While a 6% growth number from the second quarter under President Joe Biden would usually be considered a strong number, former Trump economic adviser Stephen Moore provides an answer on why it fell "short of expectations."
"Is this economy running out of steam? There are some indications that it is," Moore told Sunday's "The Cats Roundtable" WABC 770 AM-N.Y. "I do believe that if Donald Trump was still president, we would've had 10% growth the second quarter [instead of 6%].
"The Biden administration is putting ankle chains on this economy with all the spending and debt and this promise of higher taxes," Moore added to host John Catsimatidis.
Inflation is near the actual growth number right now, making the true growth minimal, and Moore noted "the inflation number continues to be bad; it's not getting better, it's getting worse."
Moore warned after further Democrat tax and spend initiatives will continue the trend.
"The absolute worst thing we could do is to spend another $4 trillion and borrow $4 trillion and ultimately print $4 trillion, because that's going to make inflation worse, not better," he said.
"The problem is: Once inflation gets out of control, John, it's hard to stuff that genie back in the bottle," Moore continued. "I think Jerome Powell will learn that lesson the hard way."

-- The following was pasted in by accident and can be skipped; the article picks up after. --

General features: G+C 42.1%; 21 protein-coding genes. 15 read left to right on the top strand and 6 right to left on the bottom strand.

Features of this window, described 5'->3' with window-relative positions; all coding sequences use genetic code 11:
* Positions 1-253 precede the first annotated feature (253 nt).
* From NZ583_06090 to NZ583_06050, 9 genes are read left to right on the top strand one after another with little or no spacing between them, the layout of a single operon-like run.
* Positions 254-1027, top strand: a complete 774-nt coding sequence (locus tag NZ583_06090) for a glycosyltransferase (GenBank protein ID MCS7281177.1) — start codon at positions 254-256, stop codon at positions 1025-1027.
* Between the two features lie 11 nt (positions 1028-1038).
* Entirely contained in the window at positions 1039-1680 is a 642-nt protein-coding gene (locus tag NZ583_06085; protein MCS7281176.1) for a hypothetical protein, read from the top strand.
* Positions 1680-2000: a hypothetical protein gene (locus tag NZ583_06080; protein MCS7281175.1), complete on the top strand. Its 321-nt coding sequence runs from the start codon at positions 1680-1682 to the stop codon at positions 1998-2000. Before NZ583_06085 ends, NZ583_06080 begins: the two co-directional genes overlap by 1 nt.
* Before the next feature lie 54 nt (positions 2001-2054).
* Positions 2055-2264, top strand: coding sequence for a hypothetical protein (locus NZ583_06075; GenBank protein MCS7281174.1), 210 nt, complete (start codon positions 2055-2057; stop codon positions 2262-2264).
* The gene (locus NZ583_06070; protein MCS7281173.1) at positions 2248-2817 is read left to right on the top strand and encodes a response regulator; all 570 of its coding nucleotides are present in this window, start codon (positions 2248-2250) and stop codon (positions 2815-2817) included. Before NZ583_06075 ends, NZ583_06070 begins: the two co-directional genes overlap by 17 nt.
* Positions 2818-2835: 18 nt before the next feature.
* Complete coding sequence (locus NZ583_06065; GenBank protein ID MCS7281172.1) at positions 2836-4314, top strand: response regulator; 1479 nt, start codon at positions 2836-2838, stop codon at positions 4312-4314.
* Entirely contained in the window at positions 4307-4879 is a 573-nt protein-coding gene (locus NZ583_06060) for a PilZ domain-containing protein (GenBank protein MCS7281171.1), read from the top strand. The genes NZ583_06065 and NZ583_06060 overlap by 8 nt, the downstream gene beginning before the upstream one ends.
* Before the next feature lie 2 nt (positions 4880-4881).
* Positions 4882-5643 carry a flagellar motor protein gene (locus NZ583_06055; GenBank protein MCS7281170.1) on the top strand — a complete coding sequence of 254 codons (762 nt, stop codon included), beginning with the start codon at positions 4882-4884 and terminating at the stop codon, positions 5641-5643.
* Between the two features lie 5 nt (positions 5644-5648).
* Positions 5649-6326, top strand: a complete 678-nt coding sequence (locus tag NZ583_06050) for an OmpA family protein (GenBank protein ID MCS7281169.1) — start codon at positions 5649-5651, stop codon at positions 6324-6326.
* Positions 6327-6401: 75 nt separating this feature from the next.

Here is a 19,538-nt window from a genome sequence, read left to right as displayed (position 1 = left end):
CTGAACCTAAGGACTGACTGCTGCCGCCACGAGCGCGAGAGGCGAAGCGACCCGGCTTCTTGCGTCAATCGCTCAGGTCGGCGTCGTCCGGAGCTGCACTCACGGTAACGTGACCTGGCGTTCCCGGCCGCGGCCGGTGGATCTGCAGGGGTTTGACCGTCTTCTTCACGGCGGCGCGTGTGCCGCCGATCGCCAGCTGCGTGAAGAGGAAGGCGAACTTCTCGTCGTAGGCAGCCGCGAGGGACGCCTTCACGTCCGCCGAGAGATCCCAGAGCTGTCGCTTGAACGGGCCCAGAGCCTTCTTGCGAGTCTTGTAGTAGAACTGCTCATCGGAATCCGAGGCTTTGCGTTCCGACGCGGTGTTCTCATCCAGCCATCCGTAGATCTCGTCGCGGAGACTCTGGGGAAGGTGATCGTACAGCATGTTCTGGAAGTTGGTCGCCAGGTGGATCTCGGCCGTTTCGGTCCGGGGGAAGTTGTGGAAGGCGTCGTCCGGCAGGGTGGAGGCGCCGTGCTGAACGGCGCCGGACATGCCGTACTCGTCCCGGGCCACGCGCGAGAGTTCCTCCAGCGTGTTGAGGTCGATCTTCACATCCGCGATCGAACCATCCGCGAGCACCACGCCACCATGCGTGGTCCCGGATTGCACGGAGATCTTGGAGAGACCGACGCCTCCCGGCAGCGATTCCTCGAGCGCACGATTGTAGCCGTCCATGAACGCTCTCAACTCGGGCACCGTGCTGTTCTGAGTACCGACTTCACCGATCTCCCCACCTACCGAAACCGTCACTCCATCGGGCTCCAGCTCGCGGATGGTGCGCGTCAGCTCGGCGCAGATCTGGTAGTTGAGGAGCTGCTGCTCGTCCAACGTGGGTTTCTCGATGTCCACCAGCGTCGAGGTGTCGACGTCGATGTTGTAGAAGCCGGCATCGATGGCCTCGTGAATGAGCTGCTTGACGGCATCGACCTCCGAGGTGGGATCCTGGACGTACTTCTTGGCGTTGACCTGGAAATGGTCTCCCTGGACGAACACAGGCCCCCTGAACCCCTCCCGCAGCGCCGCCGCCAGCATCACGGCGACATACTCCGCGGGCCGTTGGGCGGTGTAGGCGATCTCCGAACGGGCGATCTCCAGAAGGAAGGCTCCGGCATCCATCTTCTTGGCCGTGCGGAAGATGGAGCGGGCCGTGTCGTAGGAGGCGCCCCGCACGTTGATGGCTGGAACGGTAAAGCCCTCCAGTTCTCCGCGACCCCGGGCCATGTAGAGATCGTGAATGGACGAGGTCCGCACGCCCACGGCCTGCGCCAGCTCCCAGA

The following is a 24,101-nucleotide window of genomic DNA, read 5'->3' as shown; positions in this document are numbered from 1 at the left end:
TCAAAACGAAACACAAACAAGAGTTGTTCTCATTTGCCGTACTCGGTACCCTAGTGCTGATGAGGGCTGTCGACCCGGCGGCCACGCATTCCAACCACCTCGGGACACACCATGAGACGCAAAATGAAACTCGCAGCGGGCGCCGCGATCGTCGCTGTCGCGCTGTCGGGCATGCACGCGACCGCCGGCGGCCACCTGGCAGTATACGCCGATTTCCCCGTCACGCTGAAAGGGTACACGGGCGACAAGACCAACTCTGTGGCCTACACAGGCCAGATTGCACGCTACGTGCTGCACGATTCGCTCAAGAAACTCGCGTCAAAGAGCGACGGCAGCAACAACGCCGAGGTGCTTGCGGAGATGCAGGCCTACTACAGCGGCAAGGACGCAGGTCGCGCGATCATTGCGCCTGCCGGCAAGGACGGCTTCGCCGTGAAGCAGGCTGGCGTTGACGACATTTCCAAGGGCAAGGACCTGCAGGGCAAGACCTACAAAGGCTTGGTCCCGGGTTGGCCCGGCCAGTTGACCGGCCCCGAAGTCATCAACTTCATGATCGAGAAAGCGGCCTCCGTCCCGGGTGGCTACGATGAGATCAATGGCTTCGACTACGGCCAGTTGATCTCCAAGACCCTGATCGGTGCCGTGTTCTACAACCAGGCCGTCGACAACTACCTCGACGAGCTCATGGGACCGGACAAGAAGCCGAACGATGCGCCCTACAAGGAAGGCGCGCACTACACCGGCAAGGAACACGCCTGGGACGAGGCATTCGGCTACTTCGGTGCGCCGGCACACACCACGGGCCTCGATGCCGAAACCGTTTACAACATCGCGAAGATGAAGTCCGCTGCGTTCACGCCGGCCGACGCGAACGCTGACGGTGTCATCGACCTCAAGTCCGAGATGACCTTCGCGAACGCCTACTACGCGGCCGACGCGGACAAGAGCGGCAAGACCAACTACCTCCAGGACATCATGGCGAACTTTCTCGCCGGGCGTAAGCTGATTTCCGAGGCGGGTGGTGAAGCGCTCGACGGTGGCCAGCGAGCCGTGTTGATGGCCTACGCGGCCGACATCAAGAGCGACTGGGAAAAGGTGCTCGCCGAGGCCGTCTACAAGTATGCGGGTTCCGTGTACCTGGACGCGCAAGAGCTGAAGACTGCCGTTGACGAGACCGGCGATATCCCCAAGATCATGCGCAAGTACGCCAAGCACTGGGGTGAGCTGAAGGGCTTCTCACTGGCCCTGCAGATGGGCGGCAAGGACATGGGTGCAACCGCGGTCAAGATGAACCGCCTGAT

Powell is the chairman of the Federal Reserve Board, which Moore was nominated to by President Donald Trump but was forced to back out amid a Democrat maximum pressure campaign.
"I would be raising holy hell if I were [on the Board]," Moore said. "I'd be saying, 'Come on! We've this zero-interest rate policy for many, many years.'
"The Fed continues to buy assets like these mortgage-backed securities. I think it's building up a little bit of a bubble right now."
Moore also criticized Republicans who are joining with Democrats on the $1 trillion infrastructure package, which was sold by Biden as a mere complementary piece to progressive Senate Democrats' $3.5 trillion human infrastructure budget plan, lamented by Moore as a "Godzilla-style spending and tax bill that the Democrats want to pass without the Republicans."
"I think it was a political and policy blunder by the 16 or 17 Republicans in the Senate," Moore said of those that voted to proceed to debate on an infrastructure bill that has not even been written. "We should be cutting our government spending now, not raising spending. I don't understand the logic of this.
"They are playing right into the hands of Joe Biden."
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